Meike Zemihn, Leiden University:  Tracing the origins of language: Syntax in common marmosets (Brazil)


Hilary Duke, Stony Brook University:  Taking shape: Investigating the earliest Acheulean at Kokiselei, Kenya (1.8-1.76Ma)

Paul Manger, University of the Witwatersrand:  Ape brains in a comparative perspective, South Africa

Fredrick Manthi, National Museums of Kenya:  Further investigations of Middle Pleistocene sites in Natodomeri, northwestern Kenya

Emma Mbua, National Museums of Kenya:  Further fieldwork research at Kantis Fossil Site

Kelly Ostrofsky, The George Washington University:  Comparison of vertical climbing and suspension in wild African apes

Brian Schilder, The George Washington University:  The evolution of the hippocampus and adult neurogenesis: Novel insights into the origins of human memory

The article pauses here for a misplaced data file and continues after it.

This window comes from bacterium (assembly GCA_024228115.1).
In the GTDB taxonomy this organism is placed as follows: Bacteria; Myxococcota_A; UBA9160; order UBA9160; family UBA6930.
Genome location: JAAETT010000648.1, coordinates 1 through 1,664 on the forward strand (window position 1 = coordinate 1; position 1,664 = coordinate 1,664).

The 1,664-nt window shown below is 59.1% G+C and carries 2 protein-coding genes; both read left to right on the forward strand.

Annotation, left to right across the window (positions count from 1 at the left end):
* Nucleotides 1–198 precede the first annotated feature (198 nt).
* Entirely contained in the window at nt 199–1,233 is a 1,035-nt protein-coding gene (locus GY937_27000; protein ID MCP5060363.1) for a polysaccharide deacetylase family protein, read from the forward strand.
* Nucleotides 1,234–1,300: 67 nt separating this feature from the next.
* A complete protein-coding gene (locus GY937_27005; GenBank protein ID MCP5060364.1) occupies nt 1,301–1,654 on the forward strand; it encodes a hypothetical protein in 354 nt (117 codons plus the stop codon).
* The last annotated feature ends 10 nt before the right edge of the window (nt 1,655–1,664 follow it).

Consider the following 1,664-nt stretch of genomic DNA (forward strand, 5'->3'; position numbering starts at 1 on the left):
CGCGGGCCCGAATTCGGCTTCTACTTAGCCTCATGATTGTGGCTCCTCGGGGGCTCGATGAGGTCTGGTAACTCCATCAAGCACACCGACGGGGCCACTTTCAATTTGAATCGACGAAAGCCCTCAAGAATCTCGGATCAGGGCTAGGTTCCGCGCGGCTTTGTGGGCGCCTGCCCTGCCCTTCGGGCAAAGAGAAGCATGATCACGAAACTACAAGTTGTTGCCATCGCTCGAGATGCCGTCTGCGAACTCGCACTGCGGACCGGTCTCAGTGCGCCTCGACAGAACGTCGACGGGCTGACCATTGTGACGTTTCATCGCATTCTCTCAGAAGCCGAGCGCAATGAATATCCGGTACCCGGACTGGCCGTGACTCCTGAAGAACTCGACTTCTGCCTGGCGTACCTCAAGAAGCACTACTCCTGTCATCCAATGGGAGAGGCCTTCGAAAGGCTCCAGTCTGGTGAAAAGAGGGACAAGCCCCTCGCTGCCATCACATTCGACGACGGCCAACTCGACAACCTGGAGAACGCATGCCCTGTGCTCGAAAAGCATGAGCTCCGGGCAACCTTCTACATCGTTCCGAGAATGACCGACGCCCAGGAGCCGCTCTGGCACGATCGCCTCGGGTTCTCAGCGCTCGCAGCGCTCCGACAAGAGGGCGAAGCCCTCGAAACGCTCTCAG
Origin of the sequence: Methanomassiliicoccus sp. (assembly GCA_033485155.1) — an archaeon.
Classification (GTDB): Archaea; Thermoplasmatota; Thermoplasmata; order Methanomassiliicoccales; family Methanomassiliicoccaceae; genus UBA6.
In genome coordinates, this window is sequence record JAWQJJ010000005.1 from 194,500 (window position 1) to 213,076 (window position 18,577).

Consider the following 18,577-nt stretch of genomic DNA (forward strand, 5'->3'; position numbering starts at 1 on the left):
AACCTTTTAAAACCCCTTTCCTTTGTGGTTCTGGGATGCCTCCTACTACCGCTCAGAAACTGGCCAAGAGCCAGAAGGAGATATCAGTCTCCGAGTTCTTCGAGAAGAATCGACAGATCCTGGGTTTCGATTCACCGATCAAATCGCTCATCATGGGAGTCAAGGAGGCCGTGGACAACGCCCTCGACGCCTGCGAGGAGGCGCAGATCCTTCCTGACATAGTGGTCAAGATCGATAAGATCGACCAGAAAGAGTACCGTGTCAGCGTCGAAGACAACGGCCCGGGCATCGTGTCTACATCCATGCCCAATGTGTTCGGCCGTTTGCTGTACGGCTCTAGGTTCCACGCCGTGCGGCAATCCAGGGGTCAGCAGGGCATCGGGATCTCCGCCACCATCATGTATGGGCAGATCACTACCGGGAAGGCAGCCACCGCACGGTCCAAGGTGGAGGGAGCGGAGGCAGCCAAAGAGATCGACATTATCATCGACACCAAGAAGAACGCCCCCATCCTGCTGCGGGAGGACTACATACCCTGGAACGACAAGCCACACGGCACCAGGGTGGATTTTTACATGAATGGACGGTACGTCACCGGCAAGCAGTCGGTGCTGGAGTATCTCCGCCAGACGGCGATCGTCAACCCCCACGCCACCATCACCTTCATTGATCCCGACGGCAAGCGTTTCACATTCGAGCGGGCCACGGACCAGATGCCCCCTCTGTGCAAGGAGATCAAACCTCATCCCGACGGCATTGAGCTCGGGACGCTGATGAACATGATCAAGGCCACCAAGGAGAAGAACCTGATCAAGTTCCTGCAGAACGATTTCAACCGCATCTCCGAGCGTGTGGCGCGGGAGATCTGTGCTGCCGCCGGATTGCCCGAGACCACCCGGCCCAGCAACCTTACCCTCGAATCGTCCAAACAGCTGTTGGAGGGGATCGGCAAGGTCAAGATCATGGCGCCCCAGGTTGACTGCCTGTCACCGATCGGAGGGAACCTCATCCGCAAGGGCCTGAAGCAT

Stephanie Schnorr, University of Oklahoma:  Physiological relevance of salivary amylase copy number variation for starch digestion in human evolution

Sileshi Semaw, CENIEH:  Gona Palaeoanthropological Research Project

Ron Shimelmitz, University of Haifa:  New excavations at Skhul Cave, Mount Carmel, Israel

Thierry Smith, Royal Belgian Institute of Natural Sciences:  Diversity and relationships of earliest Euprimates from Tadkeshwar Mine, India

Matt Tocheri, Lakehead University:  New archaeological excavations at Liang Bua (Flores, Indonesia)

Scott Williams, New York University:  Skeletal contributions to lumbar lordosis in recent and fossil hominins

The Grant Application Deadline Approaches!

by H. Gregory, Grants Associate

Paddy Moore and H. Gregory, The Leakey Foundation grants department

Paddy Moore and H. Gregory, The Leakey Foundation grants department